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Legislative Roundup: Feb. 26

on February 26, 2019 - 6:58am
Daniel ‘DC’ Casillas of Albuquerque, who works with On Set FX, applies movie makeup to Nicole Montoya of Glorieta as part of a demonstration Monday during Film and Media Day at the Capitol in Santa Fe. Photo by Luis Sánchez Saturno/The New Mexican
 
By The Santa Fe New Mexican:
 
Days left in the session: 18
 
Confirmed: The Senate on Monday voted 34-0 to confirm Jackie White as secretary of the Department of Homeland Security and Emergency Management.
 
White, 44, previously worked as a captain for the Albuquerque Fire Department. She heads the agency responsible for coordinating the state's response to emergencies and natural disasters.
 
It is a big job in a state that has to grapple with wildfires, flash floods and the threat of terrorist attacks.
 
Moreover, the department courted controversy under the administration of then-Gov. Susana Martinez, coming under scrutiny amid financial problems and allegations that some staff forged training certificates.
 
So White's first task may be providing some stability to an agency that has seen high turnover.
 
Born in Canada, White became an Olympic athlete for her home country. She competed in softball in the summer games in Sydney and in Athens, Greece, in 2000 and 2004 respectively.
 
White originally came to the state to play softball with the University of New Mexico team. She became a naturalized U.S. citizen in 2015.
 
Freshmen sing: With less than three weeks to go before the legislative session ends, you hear lots of comments around the Capitol that lawmakers are not moving quickly enough to get things done.
 
Nonetheless, the House of Representatives found time to offer up a couple of songs Sunday night, courtesy of two freshmen legislators, Reps. Susan Herrera, D-Embudo, and Micaela Cadena, D-Mesilla.
 
It's long been a tradition in the House that when a new member introduces his or her first bill, he or she must sing a favorite tune.
 
Herrera chose The Impossible Dream, interspersing commentary between bars to tie the song's theme of persevering under difficult odds to include references to lawyers and lobbyists getting in the way of legislation. Cadena, accompanied on guitar by House Sergeant At Arms Lenny Roybal, sang a Spanish-English version of One Day at A Time.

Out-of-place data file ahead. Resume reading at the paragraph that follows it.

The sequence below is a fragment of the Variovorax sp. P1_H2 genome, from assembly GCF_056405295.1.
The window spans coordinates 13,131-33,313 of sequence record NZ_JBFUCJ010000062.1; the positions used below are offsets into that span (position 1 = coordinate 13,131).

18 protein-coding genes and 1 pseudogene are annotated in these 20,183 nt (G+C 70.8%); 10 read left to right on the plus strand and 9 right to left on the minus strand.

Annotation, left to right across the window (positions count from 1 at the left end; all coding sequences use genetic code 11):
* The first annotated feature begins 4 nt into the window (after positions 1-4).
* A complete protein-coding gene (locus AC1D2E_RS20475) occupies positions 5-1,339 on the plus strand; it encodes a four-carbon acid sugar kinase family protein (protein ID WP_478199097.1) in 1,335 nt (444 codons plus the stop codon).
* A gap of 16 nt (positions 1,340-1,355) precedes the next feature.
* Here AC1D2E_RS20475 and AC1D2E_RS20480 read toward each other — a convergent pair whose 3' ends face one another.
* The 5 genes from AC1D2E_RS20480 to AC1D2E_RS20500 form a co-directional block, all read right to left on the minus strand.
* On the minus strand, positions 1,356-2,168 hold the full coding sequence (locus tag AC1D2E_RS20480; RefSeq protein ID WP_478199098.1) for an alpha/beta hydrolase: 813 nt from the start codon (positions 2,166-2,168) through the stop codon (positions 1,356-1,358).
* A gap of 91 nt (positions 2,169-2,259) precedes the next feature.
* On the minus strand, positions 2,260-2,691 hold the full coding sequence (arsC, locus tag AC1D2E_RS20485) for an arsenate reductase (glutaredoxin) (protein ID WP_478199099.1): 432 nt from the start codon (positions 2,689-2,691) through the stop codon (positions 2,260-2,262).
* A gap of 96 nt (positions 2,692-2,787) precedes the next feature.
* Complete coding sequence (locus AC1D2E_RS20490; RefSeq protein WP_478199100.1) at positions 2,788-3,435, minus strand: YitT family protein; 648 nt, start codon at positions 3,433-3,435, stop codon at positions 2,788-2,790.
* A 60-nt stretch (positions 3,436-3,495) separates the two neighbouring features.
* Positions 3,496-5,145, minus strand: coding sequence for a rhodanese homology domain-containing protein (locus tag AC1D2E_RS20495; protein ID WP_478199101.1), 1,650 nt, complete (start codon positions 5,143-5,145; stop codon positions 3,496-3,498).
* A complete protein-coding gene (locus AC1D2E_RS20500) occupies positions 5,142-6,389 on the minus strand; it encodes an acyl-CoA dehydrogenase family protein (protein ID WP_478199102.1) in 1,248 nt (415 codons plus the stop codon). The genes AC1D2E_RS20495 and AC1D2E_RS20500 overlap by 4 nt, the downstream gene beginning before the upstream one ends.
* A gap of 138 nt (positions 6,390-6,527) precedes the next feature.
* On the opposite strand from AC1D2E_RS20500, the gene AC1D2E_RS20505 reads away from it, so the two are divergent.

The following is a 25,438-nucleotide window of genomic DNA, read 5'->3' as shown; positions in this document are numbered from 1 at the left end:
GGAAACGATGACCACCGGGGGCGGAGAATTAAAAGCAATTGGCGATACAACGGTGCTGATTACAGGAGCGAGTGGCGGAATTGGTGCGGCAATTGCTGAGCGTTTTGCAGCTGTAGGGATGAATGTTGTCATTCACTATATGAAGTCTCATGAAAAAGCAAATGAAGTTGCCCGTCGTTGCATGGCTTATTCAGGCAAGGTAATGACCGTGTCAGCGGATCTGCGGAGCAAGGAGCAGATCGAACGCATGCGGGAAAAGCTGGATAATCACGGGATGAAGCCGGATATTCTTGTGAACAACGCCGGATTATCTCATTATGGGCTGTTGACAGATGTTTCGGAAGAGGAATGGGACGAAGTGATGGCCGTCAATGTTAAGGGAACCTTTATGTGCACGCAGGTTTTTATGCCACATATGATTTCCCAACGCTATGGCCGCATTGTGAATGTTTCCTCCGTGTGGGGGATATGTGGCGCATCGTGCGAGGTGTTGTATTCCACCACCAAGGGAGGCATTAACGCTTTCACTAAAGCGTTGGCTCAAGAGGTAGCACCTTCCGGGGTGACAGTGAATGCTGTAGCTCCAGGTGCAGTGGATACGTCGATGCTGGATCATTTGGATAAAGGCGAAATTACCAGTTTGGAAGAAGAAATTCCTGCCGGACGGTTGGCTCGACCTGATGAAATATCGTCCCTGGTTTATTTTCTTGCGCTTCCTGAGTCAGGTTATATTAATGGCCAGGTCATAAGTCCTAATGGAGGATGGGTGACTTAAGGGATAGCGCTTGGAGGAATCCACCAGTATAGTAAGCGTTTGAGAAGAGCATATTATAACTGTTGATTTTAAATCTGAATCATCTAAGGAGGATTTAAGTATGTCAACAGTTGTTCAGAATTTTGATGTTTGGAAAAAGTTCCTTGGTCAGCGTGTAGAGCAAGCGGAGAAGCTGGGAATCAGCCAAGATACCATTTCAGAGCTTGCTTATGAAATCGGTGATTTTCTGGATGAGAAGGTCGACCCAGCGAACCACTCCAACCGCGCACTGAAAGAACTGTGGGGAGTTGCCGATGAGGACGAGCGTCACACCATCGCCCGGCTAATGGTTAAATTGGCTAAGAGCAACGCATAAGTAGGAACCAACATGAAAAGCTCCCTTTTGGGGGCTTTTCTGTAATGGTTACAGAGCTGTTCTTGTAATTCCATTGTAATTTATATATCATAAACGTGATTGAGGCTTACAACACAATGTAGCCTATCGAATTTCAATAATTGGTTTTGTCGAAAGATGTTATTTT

Both legislators saw their bills clear the House. Herrera's would allow New Mexico residents to enter state parks for free on Sundays starting in November. Cadena's would require the Office of the Superintendent of Insurance to set minimum standards for benefits available under short-term plans, meaning those of less than three months.
 
The House has 19 freshmen, which means there may be more singing yet to come.
 
Decals, please: Sen. Cliff Pirtle says New Mexico's raft of specialty license plates has made life more difficult for police officers. Instead of creating more plates of varying colors and themes, the Roswell Republican says he has a better idea.
 
His Senate Bill 269 creates a standardized license plate with space for a decal to highlight causes. Senators approved the measure Monday on a 40-0 vote.
 
Advocates can still promote their causes, but through a uniform system that makes a state license plate easier to identify, Pirtle said.
 
He said the existing clutter of more plates won't be missed if his bill is approved by the House of Representatives and signed by the governor.
 
"Basically the state got into the bumper-sticker business at the expense of the taxpayer," Pirtle said. "Taxpayers foot the bill if a lower-than-expected registration does not cover the initial cost of the [specialty] license plates."
 
Quotes of the day: "I'm sorry, sir, I don't work at the zoo." -- Ndaba Mandela, grandson of the late South Africa president Nelson Mandela, telling the House and Senate education committees how he responded when a staff member at Disney World asked how big the lions are in Africa.
 
"They kill because that's the way God made them." - Rep. Jim Townsend, R-Artesia, referring to predators during a House Judiciary Committee hearing on House Bill 366, which would ban trapping on public lands. The committee voted 7-5 to give a "do pass" to the bill, introduced by Rep. Matthew McQueen, D-Galisteo. The bill next goes to the House Floor.

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